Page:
But the MMRCA project was scrapped last year after persisting deadlock over Dassault's refusal to take "full responsibility" for the 108 jets to be made by HAL as well as the stiff hike in its production costs here.Concurrently, the NDA government decided to go in for direct purchase of 36 Rafales during the Modi-Hollande summit in Paris on April 10 last year, citing the IAF's "critical operational necessity" and the need to cut time and costs.

Though France offered better terms and longer maintenance responsibility for India's direct acquisition of 36 jets, it said 50% offsets would hike the overall cost. Under the give-and-take of negotiations, both countries have now veered around to a 30% offset clause, said sources.While the negotiations are only for 36 Rafales, less than one-third of the 126 envisaged under the MMRCA project, the new contract will have a mandatory clause for acquisition of another 18 jets under the 50% follow-on order option at the same price. The 36 jets are to be delivered in the same configuration as were tested and approved by the IAF during extensive field trials in the MMRCA project.

While IAF would have been much happier with 126 Rafales, considering it's down to just 35 fighter squadrons when at least 44 are required for the "collusive threat" from China and Pakistan, it will make do with 36 jets for now. The force is trying to bolster the serviceability of its existing Sukhoi-30MKI and Jaguar fleets, which still hovers around only 55%, to maintain its required air combat ratio.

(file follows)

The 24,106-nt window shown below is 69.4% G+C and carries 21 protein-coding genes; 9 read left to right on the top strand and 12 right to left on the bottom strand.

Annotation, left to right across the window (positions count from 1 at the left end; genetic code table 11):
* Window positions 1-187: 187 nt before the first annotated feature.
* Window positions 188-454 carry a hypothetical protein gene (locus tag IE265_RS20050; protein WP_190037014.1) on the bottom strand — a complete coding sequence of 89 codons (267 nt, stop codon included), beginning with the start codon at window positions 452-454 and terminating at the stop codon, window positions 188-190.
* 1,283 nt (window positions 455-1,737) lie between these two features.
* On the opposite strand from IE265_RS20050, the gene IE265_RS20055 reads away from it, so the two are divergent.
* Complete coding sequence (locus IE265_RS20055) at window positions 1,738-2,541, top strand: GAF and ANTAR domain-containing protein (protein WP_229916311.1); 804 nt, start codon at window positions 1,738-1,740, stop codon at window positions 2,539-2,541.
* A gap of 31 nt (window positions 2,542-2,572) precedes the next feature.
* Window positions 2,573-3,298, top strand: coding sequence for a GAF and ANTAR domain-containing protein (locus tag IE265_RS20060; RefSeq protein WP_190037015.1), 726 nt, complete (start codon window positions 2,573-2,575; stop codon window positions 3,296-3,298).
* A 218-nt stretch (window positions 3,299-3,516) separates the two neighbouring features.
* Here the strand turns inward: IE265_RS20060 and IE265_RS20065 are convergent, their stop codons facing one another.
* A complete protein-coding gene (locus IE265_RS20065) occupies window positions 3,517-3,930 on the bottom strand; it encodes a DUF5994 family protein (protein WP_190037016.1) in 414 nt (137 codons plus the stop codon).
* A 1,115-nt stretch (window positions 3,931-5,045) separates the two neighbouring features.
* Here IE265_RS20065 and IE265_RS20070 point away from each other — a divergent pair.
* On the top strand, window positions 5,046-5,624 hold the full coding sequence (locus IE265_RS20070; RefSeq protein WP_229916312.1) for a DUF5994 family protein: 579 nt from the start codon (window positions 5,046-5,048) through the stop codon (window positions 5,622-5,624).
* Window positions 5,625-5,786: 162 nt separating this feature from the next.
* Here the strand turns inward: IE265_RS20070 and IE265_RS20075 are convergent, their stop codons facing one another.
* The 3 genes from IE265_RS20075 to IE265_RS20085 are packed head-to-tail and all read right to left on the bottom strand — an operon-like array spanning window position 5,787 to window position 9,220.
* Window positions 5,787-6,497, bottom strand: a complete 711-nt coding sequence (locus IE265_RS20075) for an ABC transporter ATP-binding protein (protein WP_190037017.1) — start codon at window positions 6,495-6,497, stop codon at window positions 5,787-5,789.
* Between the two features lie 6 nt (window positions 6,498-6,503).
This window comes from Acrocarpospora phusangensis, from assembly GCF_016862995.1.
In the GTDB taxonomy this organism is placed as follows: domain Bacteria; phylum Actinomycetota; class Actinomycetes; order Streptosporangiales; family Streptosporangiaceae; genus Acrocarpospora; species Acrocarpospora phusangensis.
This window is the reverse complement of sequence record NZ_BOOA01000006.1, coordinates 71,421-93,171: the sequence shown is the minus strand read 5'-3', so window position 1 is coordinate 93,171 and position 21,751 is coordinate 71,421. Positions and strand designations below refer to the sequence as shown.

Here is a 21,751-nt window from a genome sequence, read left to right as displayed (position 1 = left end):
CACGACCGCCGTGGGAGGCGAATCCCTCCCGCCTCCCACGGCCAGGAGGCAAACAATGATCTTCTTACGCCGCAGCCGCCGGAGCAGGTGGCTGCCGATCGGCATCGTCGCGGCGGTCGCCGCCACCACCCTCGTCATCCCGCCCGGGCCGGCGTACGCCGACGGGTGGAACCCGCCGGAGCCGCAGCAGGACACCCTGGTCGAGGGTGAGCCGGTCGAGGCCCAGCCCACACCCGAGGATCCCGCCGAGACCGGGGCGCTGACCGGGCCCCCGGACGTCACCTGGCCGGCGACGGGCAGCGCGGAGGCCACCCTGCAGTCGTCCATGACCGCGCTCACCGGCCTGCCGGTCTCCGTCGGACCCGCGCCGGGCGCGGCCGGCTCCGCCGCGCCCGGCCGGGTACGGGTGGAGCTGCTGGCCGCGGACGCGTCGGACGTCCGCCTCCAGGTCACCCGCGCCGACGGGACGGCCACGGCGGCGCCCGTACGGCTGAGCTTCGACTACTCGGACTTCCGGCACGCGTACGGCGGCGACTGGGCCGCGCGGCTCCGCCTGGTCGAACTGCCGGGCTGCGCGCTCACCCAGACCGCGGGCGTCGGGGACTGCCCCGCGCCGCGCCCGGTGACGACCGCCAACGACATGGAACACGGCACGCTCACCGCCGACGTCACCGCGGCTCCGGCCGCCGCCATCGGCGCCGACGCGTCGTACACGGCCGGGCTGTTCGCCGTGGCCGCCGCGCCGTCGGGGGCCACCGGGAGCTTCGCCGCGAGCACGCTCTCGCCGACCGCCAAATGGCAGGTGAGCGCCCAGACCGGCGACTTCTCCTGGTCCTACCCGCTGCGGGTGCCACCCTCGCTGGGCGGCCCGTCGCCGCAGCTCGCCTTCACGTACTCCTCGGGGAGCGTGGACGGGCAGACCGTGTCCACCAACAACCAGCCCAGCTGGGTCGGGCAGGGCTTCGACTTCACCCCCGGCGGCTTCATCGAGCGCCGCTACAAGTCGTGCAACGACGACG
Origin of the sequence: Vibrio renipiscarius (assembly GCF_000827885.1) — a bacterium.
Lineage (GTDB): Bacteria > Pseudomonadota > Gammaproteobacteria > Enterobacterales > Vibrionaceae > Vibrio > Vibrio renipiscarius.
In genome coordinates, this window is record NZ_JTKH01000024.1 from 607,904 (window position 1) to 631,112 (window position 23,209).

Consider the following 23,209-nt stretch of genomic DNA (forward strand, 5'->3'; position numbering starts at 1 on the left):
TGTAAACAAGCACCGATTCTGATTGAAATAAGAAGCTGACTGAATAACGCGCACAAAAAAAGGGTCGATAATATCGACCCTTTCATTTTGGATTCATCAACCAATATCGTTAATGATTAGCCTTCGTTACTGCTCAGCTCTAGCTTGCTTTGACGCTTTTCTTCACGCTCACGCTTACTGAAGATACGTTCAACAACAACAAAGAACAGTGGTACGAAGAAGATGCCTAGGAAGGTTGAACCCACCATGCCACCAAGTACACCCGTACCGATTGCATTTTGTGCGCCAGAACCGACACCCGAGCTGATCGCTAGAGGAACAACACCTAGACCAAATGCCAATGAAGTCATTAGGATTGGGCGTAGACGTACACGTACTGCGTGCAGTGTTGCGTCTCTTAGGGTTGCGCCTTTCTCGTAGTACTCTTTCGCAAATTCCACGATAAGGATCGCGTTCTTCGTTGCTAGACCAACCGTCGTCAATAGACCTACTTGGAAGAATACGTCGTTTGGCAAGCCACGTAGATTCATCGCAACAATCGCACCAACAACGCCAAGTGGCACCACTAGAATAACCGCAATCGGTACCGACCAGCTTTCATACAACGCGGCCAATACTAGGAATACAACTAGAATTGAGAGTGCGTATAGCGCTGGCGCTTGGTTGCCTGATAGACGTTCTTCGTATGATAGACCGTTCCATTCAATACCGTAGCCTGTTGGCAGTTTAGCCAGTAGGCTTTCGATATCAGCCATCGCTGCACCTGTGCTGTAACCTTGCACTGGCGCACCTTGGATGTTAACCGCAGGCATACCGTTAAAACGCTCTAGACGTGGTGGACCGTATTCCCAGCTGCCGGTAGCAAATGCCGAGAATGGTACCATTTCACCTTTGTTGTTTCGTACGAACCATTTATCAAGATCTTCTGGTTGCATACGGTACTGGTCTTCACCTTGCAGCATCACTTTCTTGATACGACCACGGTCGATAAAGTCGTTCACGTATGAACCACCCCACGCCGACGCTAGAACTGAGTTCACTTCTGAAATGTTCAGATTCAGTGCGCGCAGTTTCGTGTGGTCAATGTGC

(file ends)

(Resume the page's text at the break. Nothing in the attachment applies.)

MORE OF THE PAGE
Barack Obama warns Pakistan: Shut down terrorist safe havens


The US president's remarks, made on the eve of his visit to India, were soon condemned by Pakistan and others as "unfair" 

 President Barack Obama has warned Pakistan it must shut down terrorist safe havens and bring those behind the 2008 Mumbai attacks to justice on the eve of his visit to India.
His comments, made in an interview with the magazine India Today, were condemned in Islamabad as an attempt to curry favour with his hosts which could undermine Pakistan's war against Taliban terrorists in its tribal areas along the Afghan border.